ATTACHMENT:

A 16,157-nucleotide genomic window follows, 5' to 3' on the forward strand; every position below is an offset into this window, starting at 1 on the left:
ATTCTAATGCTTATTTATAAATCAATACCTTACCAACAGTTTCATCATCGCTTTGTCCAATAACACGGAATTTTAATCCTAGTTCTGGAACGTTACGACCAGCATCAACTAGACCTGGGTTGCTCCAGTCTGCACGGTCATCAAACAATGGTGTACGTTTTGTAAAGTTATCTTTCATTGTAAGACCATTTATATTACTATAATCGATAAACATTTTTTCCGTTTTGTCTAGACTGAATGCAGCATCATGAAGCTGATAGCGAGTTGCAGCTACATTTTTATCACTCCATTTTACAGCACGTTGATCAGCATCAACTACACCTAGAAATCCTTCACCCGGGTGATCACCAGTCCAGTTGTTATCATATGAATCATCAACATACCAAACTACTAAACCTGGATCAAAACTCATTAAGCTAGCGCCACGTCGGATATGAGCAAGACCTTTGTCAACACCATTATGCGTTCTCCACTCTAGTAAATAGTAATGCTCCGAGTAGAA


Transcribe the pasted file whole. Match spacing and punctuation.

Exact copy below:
A 16,157-nucleotide genomic window follows, 5' to 3' on the forward strand; every position below is an offset into this window, starting at 1 on the left:
ATTCTAATGCTTATTTATAAATCAATACCTTACCAACAGTTTCATCATCGCTTTGTCCAATAACACGGAATTTTAATCCTAGTTCTGGAACGTTACGACCAGCATCAACTAGACCTGGGTTGCTCCAGTCTGCACGGTCATCAAACAATGGTGTACGTTTTGTAAAGTTATCTTTCATTGTAAGACCATTTATATTACTATAATCGATAAACATTTTTTCCGTTTTGTCTAGACTGAATGCAGCATCATGAAGCTGATAGCGAGTTGCAGCTACATTTTTATCACTCCATTTTACAGCACGTTGATCAGCATCAACTACACCTAGAAATCCTTCACCCGGGTGATCACCAGTCCAGTTGTTATCATATGAATCATCAACATACCAAACTACTAAACCTGGATCAAAACTCATTAAGCTAGCGCCACGTCGGATATGAGCAAGACCTTTGTCAACACCATTATGCGTTCTCCACTCTAGTAAATAGTAATGCTCCGAGTAGAA